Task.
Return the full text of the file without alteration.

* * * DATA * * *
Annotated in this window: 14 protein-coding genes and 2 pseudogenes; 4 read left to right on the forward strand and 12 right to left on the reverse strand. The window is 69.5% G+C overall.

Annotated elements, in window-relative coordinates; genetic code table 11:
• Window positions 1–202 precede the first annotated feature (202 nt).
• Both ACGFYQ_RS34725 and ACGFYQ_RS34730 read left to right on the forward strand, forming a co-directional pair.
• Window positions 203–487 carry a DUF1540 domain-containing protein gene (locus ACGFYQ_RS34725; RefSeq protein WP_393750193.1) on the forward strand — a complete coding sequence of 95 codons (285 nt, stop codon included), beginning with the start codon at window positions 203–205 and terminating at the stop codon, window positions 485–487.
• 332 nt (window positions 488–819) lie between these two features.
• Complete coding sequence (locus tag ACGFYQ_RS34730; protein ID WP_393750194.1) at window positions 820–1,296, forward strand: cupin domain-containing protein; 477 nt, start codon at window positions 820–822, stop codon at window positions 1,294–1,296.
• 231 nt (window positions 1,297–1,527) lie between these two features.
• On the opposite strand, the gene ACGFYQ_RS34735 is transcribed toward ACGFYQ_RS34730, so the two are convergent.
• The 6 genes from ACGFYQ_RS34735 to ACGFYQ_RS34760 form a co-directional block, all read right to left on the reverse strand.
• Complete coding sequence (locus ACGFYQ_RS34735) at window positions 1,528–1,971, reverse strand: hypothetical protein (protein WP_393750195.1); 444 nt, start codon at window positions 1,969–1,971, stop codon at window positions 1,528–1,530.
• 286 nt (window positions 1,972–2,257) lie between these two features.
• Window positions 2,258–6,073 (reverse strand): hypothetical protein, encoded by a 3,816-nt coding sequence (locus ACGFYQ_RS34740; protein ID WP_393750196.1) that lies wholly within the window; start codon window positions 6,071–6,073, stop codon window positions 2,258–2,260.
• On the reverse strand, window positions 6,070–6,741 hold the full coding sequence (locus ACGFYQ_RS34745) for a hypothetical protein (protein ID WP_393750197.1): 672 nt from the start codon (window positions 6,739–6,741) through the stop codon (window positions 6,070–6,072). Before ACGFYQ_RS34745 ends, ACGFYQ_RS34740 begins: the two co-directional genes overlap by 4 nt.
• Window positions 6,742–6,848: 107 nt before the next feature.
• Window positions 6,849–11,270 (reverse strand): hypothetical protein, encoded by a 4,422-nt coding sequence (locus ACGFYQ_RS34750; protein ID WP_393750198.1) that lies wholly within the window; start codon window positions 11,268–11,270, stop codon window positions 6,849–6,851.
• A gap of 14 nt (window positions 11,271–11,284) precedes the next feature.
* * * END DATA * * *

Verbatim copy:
Annotated in this window: 14 protein-coding genes and 2 pseudogenes; 4 read left to right on the forward strand and 12 right to left on the reverse strand. The window is 69.5% G+C overall.

Annotated elements, in window-relative coordinates; genetic code table 11:
• Window positions 1–202 precede the first annotated feature (202 nt).
• Both ACGFYQ_RS34725 and ACGFYQ_RS34730 read left to right on the forward strand, forming a co-directional pair.
• Window positions 203–487 carry a DUF1540 domain-containing protein gene (locus ACGFYQ_RS34725; RefSeq protein WP_393750193.1) on the forward strand — a complete coding sequence of 95 codons (285 nt, stop codon included), beginning with the start codon at window positions 203–205 and terminating at the stop codon, window positions 485–487.
• 332 nt (window positions 488–819) lie between these two features.
• Complete coding sequence (locus tag ACGFYQ_RS34730; protein ID WP_393750194.1) at window positions 820–1,296, forward strand: cupin domain-containing protein; 477 nt, start codon at window positions 820–822, stop codon at window positions 1,294–1,296.
• 231 nt (window positions 1,297–1,527) lie between these two features.
• On the opposite strand, the gene ACGFYQ_RS34735 is transcribed toward ACGFYQ_RS34730, so the two are convergent.
• The 6 genes from ACGFYQ_RS34735 to ACGFYQ_RS34760 form a co-directional block, all read right to left on the reverse strand.
• Complete coding sequence (locus ACGFYQ_RS34735) at window positions 1,528–1,971, reverse strand: hypothetical protein (protein WP_393750195.1); 444 nt, start codon at window positions 1,969–1,971, stop codon at window positions 1,528–1,530.
• 286 nt (window positions 1,972–2,257) lie between these two features.
• Window positions 2,258–6,073 (reverse strand): hypothetical protein, encoded by a 3,816-nt coding sequence (locus ACGFYQ_RS34740; protein ID WP_393750196.1) that lies wholly within the window; start codon window positions 6,071–6,073, stop codon window positions 2,258–2,260.
• On the reverse strand, window positions 6,070–6,741 hold the full coding sequence (locus ACGFYQ_RS34745) for a hypothetical protein (protein ID WP_393750197.1): 672 nt from the start codon (window positions 6,739–6,741) through the stop codon (window positions 6,070–6,072). Before ACGFYQ_RS34745 ends, ACGFYQ_RS34740 begins: the two co-directional genes overlap by 4 nt.
• Window positions 6,742–6,848: 107 nt before the next feature.
• Window positions 6,849–11,270 (reverse strand): hypothetical protein, encoded by a 4,422-nt coding sequence (locus ACGFYQ_RS34750; protein ID WP_393750198.1) that lies wholly within the window; start codon window positions 11,268–11,270, stop codon window positions 6,849–6,851.
• A gap of 14 nt (window positions 11,271–11,284) precedes the next feature.